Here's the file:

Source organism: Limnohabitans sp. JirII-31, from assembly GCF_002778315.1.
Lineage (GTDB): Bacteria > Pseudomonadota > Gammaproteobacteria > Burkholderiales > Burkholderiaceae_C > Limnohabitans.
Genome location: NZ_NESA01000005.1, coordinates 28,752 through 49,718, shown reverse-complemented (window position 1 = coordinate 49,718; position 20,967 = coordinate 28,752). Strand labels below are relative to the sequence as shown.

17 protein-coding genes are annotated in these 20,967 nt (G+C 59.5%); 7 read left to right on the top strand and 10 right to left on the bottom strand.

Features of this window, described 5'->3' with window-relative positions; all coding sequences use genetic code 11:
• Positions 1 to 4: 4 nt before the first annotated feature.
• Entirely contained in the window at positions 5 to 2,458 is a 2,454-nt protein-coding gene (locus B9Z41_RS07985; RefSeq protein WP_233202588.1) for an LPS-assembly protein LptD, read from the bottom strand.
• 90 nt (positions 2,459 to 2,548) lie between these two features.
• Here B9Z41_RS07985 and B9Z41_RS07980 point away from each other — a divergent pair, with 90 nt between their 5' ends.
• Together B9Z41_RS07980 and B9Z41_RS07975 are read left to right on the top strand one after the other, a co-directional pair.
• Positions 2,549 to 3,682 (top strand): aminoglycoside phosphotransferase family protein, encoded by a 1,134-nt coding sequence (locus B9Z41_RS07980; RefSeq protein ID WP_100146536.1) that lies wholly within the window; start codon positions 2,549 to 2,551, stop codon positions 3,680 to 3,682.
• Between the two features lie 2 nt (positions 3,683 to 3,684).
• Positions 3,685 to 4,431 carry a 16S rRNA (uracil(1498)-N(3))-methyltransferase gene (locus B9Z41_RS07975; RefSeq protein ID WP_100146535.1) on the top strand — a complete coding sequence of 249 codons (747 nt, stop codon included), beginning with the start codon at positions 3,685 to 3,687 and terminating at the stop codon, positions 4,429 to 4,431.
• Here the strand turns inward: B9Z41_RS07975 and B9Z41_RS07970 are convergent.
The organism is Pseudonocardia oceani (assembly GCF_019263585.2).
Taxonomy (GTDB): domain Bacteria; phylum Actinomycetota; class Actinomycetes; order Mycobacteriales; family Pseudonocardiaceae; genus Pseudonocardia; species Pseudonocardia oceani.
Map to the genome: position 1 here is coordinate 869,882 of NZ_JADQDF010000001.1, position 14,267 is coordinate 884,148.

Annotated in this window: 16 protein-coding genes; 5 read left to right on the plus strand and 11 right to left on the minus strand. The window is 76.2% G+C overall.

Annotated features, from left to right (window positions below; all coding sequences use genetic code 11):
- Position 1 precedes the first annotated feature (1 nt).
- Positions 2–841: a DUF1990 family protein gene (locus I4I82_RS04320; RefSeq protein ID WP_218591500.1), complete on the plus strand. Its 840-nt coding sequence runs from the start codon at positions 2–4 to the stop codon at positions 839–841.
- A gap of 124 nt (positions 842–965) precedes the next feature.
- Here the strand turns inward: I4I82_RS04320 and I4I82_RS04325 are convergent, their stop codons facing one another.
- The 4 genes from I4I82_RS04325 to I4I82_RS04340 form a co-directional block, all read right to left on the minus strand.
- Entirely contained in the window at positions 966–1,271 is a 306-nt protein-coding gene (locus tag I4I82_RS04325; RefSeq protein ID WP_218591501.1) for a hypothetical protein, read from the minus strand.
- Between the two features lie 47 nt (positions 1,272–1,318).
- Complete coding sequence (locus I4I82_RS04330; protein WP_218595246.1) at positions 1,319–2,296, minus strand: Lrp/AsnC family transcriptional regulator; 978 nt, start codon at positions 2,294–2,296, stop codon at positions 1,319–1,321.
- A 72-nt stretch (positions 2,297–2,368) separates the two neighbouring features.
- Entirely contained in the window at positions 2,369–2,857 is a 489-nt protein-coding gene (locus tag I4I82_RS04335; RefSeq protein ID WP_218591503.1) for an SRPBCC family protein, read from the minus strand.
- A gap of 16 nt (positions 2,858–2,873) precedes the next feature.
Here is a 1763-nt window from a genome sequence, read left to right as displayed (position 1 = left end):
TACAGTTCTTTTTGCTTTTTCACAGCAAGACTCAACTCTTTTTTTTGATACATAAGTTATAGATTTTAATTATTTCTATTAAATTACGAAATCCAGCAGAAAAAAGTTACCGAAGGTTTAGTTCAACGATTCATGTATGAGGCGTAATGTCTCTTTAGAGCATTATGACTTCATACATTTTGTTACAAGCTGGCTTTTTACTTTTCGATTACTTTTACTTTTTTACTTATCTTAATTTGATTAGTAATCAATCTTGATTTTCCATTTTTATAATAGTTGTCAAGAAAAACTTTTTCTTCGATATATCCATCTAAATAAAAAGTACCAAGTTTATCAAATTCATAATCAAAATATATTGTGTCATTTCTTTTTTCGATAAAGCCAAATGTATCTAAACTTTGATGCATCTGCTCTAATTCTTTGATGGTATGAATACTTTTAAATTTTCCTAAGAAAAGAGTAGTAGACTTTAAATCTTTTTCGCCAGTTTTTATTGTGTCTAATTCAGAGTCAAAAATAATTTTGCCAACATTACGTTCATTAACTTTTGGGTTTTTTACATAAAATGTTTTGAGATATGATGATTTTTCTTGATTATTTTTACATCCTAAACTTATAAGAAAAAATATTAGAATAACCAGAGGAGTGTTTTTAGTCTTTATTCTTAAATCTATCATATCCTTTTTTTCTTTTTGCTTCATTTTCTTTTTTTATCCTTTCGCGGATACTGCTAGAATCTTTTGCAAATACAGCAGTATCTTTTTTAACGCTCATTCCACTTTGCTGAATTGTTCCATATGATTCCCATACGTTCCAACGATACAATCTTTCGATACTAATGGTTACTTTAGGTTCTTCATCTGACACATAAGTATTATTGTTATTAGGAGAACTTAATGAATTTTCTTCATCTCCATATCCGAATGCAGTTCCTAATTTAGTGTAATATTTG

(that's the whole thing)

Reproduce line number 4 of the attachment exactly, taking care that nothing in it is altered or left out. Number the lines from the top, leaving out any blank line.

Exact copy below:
17 protein-coding genes are annotated in these 20,967 nt (G+C 59.5%); 7 read left to right on the top strand and 10 right to left on the bottom strand.